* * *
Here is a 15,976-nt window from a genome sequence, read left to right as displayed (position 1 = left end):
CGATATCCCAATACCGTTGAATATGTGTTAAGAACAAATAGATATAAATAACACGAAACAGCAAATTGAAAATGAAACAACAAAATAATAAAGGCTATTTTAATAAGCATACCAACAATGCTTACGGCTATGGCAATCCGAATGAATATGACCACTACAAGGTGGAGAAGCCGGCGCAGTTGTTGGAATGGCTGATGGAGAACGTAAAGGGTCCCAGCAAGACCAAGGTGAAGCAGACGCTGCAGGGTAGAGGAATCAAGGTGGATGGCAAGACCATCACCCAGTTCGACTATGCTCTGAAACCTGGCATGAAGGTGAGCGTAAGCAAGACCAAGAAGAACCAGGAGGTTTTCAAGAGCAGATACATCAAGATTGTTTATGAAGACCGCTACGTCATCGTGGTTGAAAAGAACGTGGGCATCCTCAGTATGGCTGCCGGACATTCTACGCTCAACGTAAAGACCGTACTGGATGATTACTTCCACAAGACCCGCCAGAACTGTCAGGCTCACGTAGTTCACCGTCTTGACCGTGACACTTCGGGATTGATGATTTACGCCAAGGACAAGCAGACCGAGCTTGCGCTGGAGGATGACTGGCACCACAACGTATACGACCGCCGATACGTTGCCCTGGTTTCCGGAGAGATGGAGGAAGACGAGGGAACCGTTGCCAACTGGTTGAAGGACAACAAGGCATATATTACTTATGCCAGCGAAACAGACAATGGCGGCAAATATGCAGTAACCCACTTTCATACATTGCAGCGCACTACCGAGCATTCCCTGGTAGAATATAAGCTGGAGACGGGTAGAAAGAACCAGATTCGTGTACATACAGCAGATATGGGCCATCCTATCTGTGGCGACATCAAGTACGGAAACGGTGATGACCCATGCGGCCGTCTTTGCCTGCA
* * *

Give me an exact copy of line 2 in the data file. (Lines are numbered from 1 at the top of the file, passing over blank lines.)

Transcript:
CGATATCCCAATACCGTTGAATATGTGTTAAGAACAAATAGATATAAATAACACGAAACAGCAAATTGAAAATGAAACAACAAAATAATAAAGGCTATTTTAATAAGCATACCAACAATGCTTACGGCTATGGCAATCCGAATGAATATGACCACTACAAGGTGGAGAAGCCGGCGCAGTTGTTGGAATGGCTGATGGAGAACGTAAAGGGTCCCAGCAAGACCAAGGTGAAGCAGACGCTGCAGGGTAGAGGAATCAAGGTGGATGGCAAGACCATCACCCAGTTCGACTATGCTCTGAAACCTGGCATGAAGGTGAGCGTAAGCAAGACCAAGAAGAACCAGGAGGTTTTCAAGAGCAGATACATCAAGATTGTTTATGAAGACCGCTACGTCATCGTGGTTGAAAAGAACGTGGGCATCCTCAGTATGGCTGCCGGACATTCTACGCTCAACGTAAAGACCGTACTGGATGATTACTTCCACAAGACCCGCCAGAACTGTCAGGCTCACGTAGTTCACCGTCTTGACCGTGACACTTCGGGATTGATGATTTACGCCAAGGACAAGCAGACCGAGCTTGCGCTGGAGGATGACTGGCACCACAACGTATACGACCGCCGATACGTTGCCCTGGTTTCCGGAGAGATGGAGGAAGACGAGGGAACCGTTGCCAACTGGTTGAAGGACAACAAGGCATATATTACTTATGCCAGCGAAACAGACAATGGCGGCAAATATGCAGTAACCCACTTTCATACATTGCAGCGCACTACCGAGCATTCCCTGGTAGAATATAAGCTGGAGACGGGTAGAAAGAACCAGATTCGTGTACATACAGCAGATATGGGCCATCCTATCTGTGGCGACATCAAGTACGGAAACGGTGATGACCCATGCGGCCGTCTTTGCCTGCA